10. 4 out of 5

    Nancy Mulder

    Such an interesting story, and I wanted to love it so much. But it felt too detailed and disjointed for me to go with the flow. What an amazing woman though and what a tragic time and place to live and love.

  11. 5 out of 5

    Kim Krieger

    This is one of the most eye opening biographies I’ve ever read. Really opened my eyes to the people who were in the resistance. Their stories. The risks. And the parallels to what odd occurring today. Highly recommend.

  12. 5 out of 5

    John Jay

    I was blown away by this book. I got the audiobook so I could listen to it during my long commute, and I found it thoroughly engrossing and beautifully narrated. I listen to a lot of audiobooks, esp about WWII, and I would rank this at the top. The narrator (who I was delighted to discover is the author) has a masterful sense of pacing and modulation--dramatic in some passages, delicately nuanced and subtle in others. Her voice gripped me and wouldn't let go. I was blown away by this book. I got the audiobook so I could listen to it during my long commute, and I found it thoroughly engrossing and beautifully narrated. I listen to a lot of audiobooks, esp about WWII, and I would rank this at the top. The narrator (who I was delighted to discover is the author) has a masterful sense of pacing and modulation--dramatic in some passages, delicately nuanced and subtle in others. Her voice gripped me and wouldn't let go.

  13. 4 out of 5

    John Davis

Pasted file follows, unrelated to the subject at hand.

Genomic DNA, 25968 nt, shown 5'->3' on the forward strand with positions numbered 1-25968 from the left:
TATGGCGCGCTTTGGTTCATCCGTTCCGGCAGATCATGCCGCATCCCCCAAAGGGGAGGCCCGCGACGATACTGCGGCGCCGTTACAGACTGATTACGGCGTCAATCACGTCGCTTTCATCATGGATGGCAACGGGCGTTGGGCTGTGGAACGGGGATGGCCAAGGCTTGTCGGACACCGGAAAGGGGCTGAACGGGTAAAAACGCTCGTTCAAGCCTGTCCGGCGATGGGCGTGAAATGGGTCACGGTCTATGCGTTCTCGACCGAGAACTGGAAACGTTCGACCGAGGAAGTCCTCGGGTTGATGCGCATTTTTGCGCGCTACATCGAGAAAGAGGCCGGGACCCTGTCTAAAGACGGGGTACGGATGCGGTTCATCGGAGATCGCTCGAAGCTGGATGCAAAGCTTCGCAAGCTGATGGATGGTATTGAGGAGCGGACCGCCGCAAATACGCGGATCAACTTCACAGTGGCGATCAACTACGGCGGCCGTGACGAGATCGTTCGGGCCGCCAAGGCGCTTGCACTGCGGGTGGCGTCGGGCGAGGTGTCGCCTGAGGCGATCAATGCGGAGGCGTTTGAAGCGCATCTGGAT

All the Frequent Troubles of Our Days, by Rebecca Donner; Little, Brown: New York; $32.00 hardback Those who seek to know what the subtle, horrific, then relentless growth of dictatorship looks like will do well to read of the final years of Mildred Harnack in this, ‘The true story of the American woman at the heart of the German resistance to Hitler.” Harnack, American wife of Arvid Harnack, himself from a renowned German democratic family, became involved in resisting the encroachment of Nazi All the Frequent Troubles of Our Days, by Rebecca Donner; Little, Brown: New York; $32.00 hardback Those who seek to know what the subtle, horrific, then relentless growth of dictatorship looks like will do well to read of the final years of Mildred Harnack in this, ‘The true story of the American woman at the heart of the German resistance to Hitler.” Harnack, American wife of Arvid Harnack, himself from a renowned German democratic family, became involved in resisting the encroachment of Nazi power from the onset of her married life in Berlin of the late 1920s. Rebecca Donner, widely published and greatly respected author and essayist, brings us a thoroughly researched, nuanced, and insightful study of the largest German resistance movement during the 12 year reign of Nazi terror. She offers this appreciation through the prism of the life of Mildred Harnack, one of its most active underground members. That Harnack’s life in the underground was well hidden is only now appreciated. We only now have access to hitherto classified records of the former Nazi, Soviet, and American governments. These documents allow insight to what was then known, and clarifies what had been speculated about, a group of anti-Nazis whose activities were to last from roughly the mid ‘30s until 1943. Well educated, socially interlinked, largely bourgeois, Mildred Harnack’s associates came from all walks of Berlin diplomatic, military, academic and social milieus. Indeed, her club memberships, social outreach groups, and academic communities served as valuable centers for identification and recruitment of fellow spies. For in the end, this is what she did. Strange to confirm, the group’s title, Red Orchestra, was given by their Gestapo opponents who believed they served Stalin alone. This, as Donner demonstrates, was not the case. The largely middle class membership was drawn from various sectors of Berlin society. Each recruitment was based upon a potential member’s access to information that, if betrayed, would help defeat Hitler. Largely amateurs, resisters were often recruited by professional Soviet spy-handlers. When their access to valuable information was confirmed Soviet training, communications equipment, and espionage trade craft materials were provided. How all of this finally unraveled, due to poor compartmentalization, is a study in tragedy. Donner is a master of research. She literally found diaries, rescued troves of forgotten letters, and interviewed the few surviving knowledgeable observers of those pre- and early war years. Writing in the present tense for the most part, she brings a vivid sense of you-are-there to her writing. Best of all, she tells this truly tragic tale of noble efforts-- brought down by the powers of absolute Gestapo lawlessness-- in utterly readable fashion. Donner’s work is magnificent, because her storytelling skill will keep you at once intrigued by the numerous schemes, stunned by the revelations, and horrified at the moral dilemmas revealed. In the end, the choices made by Harnack’s group to secretly fight for a Germany based on the rule of law, in the face of Nazi torture chambers and relentless persecution, is a testimony to humanity’s best qualities